Did I not bid thee meet me in the park
    And bring along these rascal knaves with thee? 1730
  • Grumio. Nathaniel's coat, sir, was not fully made,
    And Gabriel's pumps were all unpink'd i' th' heel;
    There was no link to colour Peter's hat,
    And Walter's dagger was not come from sheathing;
    There were none fine but Adam, Ralph, and Gregory; 1735
    The rest were ragged, old, and beggarly;
    Yet, as they are, here are they come to meet you.
  • Petruchio. Go, rascals, go and fetch my supper in.
    [Exeunt some of the SERVINGMEN]
    [Sings] Where is the life that late I led? 1740
    Where are those-
    Sit down, Kate, and welcome. Soud, soud, soud, soud!
    [Re-enter SERVANTS with supper]
    Why, when, I say? Nay, good sweet Kate, be merry.
    Off with my boots, you rogues! you villains, when? 1745
    [Sings] It was the friar of orders grey,
    As he forth walked on his way-
    Out, you rogue! you pluck my foot awry;
    Take that, and mend the plucking off the other.
    [Strikes him] 1750
    Be merry, Kate. Some water, here, what, ho!
    [Enter one with water]
    Where's my spaniel Troilus? Sirrah, get you hence,
    And bid my cousin Ferdinand come hither:
    [Exit SERVINGMAN] 1755
    One, Kate, that you must kiss and be acquainted with.
    Where are my slippers? Shall I have some water?
    Come, Kate, and wash, and welcome heartily.
    You whoreson villain! will you let it fall? [Strikes him]
  • Katherina. Patience, I pray you; 'twas a fault unwilling. 1760
  • Petruchio. A whoreson, beetle-headed, flap-ear'd knave!
    Come, Kate, sit down; I know you have a stomach.
    Will you give thanks, sweet Kate, or else shall I?
    What's this? Mutton?
  • Petruchio. 'Tis burnt; and so is all the meat.
    What dogs are these? Where is the rascal cook?
    How durst you villains bring it from the dresser 1770
    And serve it thus to me that love it not?
    There, take it to you, trenchers, cups, and all;
    [Throws the meat, etc., at them]
    You heedless joltheads and unmanner'd slaves!
    What, do you grumble? I'll be with you straight. 1775


  • Katherina. I pray you, husband, be not so disquiet;
    The meat was well, if you were so contented.
  • Petruchio. I tell thee, Kate, 'twas burnt and dried away,
    And I expressly am forbid to touch it; 1780
    For it engenders choler, planteth anger;
    And better 'twere that both of us did fast,
    Since, of ourselves, ourselves are choleric,
    Than feed it with such over-roasted flesh.
    Be patient; to-morrow 't shall be mended. 1785
    And for this night we'll fast for company.
    Come, I will bring thee to thy bridal chamber. Exeunt

Re-enter SERVANTS severally

  • Peter. He kills her in her own humour. 1790

Re-enter CURTIS

  • Curtis. In her chamber. Making a sermon of continency to her,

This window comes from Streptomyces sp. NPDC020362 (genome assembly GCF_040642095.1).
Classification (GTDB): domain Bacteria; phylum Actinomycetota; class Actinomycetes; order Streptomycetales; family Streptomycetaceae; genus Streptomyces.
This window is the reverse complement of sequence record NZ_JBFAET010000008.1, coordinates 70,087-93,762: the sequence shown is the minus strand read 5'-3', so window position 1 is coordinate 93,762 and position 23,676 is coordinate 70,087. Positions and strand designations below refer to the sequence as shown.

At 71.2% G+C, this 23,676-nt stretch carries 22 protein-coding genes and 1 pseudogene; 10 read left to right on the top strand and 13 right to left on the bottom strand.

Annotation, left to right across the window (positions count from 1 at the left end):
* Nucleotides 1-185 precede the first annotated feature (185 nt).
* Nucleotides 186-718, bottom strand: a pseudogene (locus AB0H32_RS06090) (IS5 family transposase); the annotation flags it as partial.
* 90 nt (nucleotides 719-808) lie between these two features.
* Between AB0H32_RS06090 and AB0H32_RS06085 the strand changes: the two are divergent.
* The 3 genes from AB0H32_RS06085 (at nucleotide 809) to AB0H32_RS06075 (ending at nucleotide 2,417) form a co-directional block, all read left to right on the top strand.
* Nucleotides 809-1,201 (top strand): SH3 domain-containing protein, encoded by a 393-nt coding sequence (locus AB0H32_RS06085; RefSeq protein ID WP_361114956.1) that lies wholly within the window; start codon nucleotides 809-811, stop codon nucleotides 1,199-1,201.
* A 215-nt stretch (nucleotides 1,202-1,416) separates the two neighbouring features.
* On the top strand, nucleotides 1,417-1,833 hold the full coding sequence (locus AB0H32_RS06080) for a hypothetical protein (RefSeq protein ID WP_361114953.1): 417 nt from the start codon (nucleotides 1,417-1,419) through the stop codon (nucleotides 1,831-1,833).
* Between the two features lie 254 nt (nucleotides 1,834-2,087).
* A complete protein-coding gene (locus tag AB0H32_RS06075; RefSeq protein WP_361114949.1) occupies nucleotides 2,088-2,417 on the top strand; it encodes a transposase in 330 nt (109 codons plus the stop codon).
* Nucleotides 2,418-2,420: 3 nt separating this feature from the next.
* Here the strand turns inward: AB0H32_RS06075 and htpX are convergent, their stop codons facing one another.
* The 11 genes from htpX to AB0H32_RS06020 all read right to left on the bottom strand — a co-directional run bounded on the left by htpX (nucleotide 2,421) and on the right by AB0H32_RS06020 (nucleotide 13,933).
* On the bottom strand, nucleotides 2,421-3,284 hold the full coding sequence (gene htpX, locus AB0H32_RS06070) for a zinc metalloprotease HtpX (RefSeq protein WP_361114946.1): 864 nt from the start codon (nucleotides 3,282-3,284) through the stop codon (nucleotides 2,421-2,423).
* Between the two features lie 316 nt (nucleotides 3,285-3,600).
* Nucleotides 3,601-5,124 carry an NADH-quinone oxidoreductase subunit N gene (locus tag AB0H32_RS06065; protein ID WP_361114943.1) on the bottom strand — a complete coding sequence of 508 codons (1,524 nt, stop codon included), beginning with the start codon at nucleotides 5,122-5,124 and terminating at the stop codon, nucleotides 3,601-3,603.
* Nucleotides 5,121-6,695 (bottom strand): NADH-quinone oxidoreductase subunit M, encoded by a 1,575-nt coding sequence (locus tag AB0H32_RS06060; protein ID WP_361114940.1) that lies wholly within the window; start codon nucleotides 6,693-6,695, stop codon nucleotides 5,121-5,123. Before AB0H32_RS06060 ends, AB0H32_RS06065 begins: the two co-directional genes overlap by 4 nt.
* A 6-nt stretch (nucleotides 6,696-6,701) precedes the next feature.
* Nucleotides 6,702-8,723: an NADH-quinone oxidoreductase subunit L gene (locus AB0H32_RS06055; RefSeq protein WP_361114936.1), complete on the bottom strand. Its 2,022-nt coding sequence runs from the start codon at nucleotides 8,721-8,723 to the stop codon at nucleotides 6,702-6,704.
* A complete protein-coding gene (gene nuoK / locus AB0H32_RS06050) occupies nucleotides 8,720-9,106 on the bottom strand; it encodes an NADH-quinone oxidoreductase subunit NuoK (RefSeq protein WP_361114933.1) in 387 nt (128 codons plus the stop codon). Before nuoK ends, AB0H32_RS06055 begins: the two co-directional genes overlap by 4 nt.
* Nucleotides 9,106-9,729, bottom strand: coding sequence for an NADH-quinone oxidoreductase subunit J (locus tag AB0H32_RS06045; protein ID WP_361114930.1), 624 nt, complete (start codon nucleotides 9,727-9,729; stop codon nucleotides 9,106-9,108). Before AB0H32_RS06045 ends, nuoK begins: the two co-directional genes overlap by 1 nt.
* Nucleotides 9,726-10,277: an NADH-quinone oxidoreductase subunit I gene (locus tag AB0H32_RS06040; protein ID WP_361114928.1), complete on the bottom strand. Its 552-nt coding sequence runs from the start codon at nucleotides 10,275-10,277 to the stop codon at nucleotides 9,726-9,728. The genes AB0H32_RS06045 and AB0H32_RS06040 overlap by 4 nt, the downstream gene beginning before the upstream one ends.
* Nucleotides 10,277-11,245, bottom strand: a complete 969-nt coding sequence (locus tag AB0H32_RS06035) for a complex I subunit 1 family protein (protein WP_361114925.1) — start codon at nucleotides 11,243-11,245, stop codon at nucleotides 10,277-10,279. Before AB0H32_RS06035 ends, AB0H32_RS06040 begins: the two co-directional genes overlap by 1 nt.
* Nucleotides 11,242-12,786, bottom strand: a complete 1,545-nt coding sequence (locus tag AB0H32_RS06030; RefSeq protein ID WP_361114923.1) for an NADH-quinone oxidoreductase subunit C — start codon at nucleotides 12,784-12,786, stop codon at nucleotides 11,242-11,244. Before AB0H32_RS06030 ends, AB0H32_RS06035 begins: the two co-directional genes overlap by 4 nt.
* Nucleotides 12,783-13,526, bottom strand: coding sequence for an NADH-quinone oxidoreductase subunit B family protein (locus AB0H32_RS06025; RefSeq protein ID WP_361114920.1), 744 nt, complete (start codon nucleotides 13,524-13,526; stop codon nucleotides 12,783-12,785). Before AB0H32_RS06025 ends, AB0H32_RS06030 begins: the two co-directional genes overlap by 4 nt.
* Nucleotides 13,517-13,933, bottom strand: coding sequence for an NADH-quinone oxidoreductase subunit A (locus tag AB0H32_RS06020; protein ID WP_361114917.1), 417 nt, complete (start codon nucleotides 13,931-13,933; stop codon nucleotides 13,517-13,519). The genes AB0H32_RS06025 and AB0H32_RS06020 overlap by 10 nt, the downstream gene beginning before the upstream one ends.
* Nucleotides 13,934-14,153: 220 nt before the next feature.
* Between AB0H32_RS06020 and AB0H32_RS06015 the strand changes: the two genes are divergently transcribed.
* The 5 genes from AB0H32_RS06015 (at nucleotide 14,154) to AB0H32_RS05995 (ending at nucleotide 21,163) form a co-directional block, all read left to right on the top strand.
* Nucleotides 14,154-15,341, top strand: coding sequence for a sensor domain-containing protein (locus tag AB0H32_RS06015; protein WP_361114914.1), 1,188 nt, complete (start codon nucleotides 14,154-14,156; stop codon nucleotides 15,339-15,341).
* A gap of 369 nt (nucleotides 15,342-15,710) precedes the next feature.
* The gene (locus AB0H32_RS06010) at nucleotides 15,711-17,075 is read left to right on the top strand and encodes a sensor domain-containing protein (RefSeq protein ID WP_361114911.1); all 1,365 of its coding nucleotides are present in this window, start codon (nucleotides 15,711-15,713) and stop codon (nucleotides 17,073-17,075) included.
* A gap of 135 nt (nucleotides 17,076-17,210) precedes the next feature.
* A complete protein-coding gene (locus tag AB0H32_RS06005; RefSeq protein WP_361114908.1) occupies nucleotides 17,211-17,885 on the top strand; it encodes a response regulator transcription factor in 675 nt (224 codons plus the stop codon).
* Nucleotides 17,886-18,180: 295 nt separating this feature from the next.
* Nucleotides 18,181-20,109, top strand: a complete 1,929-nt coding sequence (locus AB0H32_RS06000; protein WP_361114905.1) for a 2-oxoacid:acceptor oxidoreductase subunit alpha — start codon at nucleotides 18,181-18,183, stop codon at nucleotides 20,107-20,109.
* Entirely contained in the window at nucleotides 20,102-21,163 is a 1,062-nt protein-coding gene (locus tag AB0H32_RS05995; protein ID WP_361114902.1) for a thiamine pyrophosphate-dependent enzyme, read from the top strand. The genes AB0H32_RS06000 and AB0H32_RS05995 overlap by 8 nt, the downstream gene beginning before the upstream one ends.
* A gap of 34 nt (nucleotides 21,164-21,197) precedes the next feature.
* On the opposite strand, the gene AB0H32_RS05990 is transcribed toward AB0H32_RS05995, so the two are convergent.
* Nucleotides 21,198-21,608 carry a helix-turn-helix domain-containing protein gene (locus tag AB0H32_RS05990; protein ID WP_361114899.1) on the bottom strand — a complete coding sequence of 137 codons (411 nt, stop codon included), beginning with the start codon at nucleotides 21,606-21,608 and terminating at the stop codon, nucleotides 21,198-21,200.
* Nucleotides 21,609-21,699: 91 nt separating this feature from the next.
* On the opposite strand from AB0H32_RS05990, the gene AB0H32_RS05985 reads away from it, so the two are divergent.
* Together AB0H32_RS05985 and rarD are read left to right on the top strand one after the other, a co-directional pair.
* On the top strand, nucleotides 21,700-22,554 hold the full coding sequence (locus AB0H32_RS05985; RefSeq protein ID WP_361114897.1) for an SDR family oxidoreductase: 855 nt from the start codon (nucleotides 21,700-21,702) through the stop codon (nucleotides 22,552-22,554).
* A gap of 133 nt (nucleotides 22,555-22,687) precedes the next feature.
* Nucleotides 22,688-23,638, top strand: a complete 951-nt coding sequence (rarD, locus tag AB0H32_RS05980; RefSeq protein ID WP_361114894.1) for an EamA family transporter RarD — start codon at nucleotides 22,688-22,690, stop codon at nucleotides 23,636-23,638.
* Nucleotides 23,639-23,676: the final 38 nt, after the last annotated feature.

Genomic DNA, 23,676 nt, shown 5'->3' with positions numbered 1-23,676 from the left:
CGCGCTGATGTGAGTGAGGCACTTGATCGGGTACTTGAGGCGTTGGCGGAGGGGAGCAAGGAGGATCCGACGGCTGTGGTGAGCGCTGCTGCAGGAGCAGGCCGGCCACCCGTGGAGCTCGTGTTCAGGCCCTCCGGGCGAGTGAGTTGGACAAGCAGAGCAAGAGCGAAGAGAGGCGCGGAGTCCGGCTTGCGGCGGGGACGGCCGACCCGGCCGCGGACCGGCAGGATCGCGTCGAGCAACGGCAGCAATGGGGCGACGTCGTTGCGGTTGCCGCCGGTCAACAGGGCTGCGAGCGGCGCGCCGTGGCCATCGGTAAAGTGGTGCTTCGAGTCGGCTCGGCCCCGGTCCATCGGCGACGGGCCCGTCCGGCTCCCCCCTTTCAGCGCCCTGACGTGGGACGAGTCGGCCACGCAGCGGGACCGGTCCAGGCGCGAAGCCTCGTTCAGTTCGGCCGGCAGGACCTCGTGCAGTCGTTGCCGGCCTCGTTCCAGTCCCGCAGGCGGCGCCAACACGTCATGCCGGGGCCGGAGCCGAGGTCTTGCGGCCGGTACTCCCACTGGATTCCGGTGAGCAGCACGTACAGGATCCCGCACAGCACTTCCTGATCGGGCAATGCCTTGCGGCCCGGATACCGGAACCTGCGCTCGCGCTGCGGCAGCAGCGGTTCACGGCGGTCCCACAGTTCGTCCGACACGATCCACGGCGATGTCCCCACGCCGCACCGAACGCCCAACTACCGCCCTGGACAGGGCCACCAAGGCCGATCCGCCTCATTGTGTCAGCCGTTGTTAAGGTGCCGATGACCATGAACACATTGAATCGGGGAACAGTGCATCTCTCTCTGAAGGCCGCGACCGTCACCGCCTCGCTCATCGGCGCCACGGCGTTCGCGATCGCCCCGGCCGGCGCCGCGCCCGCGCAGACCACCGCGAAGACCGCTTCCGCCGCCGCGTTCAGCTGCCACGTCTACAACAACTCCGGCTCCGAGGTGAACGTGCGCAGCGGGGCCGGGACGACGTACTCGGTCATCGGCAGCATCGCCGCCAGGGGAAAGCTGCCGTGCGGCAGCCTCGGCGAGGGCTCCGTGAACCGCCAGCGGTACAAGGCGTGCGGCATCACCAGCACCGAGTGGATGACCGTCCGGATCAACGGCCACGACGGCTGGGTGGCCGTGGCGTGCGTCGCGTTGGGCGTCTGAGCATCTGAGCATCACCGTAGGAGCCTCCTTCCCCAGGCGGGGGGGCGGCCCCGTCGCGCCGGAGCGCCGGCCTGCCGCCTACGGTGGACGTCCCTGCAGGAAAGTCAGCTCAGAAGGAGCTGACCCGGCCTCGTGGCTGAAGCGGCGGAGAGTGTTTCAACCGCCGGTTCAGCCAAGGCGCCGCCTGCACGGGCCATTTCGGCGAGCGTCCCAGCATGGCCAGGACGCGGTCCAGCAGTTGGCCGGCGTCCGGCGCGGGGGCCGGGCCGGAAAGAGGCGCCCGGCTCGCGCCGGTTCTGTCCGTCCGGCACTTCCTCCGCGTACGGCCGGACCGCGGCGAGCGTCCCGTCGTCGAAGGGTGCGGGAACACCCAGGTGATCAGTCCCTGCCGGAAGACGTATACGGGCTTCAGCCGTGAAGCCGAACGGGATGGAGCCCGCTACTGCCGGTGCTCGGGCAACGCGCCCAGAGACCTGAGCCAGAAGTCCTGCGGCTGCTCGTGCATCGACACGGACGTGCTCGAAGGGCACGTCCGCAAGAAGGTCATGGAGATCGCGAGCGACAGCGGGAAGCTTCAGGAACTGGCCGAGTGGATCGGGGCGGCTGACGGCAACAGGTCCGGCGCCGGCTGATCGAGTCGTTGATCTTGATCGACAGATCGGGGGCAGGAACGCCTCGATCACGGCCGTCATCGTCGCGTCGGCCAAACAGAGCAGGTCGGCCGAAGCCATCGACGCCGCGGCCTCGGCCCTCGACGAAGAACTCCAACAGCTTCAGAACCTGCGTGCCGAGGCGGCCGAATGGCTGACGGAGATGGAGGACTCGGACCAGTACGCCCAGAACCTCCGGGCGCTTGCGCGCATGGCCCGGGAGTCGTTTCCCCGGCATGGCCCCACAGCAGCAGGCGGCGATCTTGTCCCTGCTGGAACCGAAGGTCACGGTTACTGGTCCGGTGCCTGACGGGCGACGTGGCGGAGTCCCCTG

And rails, and swears, and rates, that she, poor soul,
    Knows not which way to stand, to look, to speak. 1795
    And sits as one new risen from a dream.
    Away, away! for he is coming hither. Exeunt


  • Petruchio. Thus have I politicly begun my reign,
    And 'tis my hope to end successfully. 1800
    My falcon now is sharp and passing empty.
    And till she stoop she must not be full-gorg'd,
    For then she never looks upon her lure.
    Another way I have to man my haggard,
    To make her come, and know her keeper's call, 1805
    That is, to watch her, as we watch these kites
    That bate and beat, and will not be obedient.
    She eat no meat to-day, nor none shall eat;
    Last night she slept not, nor to-night she shall not;
    As with the meat, some undeserved fault 1810
    I'll find about the making of the bed;
    And here I'll fling the pillow, there the bolster,
    This way the coverlet, another way the sheets;
    Ay, and amid this hurly I intend
    That all is done in reverend care of her- 1815
    And, in conclusion, she shall watch all night;
    And if she chance to nod I'll rail and brawl
    And with the clamour keep her still awake.
    This is a way to kill a wife with kindness,
    And thus I'll curb her mad and headstrong humour. 1820
    He that knows better how to tame a shrew,
    Now let him speak; 'tis charity to show. Exit
. previous scene      

Act IV, Scene 2

Padua. Before BAPTISTA’S house

      next scene .


  • Tranio. Is 't possible, friend Licio, that Mistress Bianca
    Doth fancy any other but Lucentio? 1825
    I tell you, sir, she bears me fair in hand.
  • Hortensio. Sir, to satisfy you in what I have said,
    Stand by and mark the manner of his teaching.

[They stand aside]


  • Lucentio. Now, mistress, profit you in what you read?
  • Bianca. What, master, read you, First resolve me that.
  • Lucentio. I read that I profess, 'The Art to Love.'
  • Bianca. And may you prove, sir, master of your art!
  • Lucentio. While you, sweet dear, prove mistress of my heart. 1835

[They retire]

  • Hortensio. Quick proceeders, marry! Now tell me, I pray,
    You that durst swear that your Mistress Bianca
    Lov'd none in the world so well as Lucentio.
  • Tranio. O despiteful love! unconstant womankind! 1840
    I tell thee, Licio, this is wonderful.
  • Hortensio. Mistake no more; I am not Licio.
    Nor a musician as I seem to be;
    But one that scorn to live in this disguise
    For such a one as leaves a gentleman 1845
    And makes a god of such a cullion.
    Know, sir, that I am call'd Hortensio.
  • Tranio. Signior Hortensio, I have often heard
    Of your entire affection to Bianca;
    And since mine eyes are witness of her lightness, 1850
    I will with you, if you be so contented,
    Forswear Bianca and her love for ever.
  • Hortensio. See, how they kiss and court! Signior Lucentio,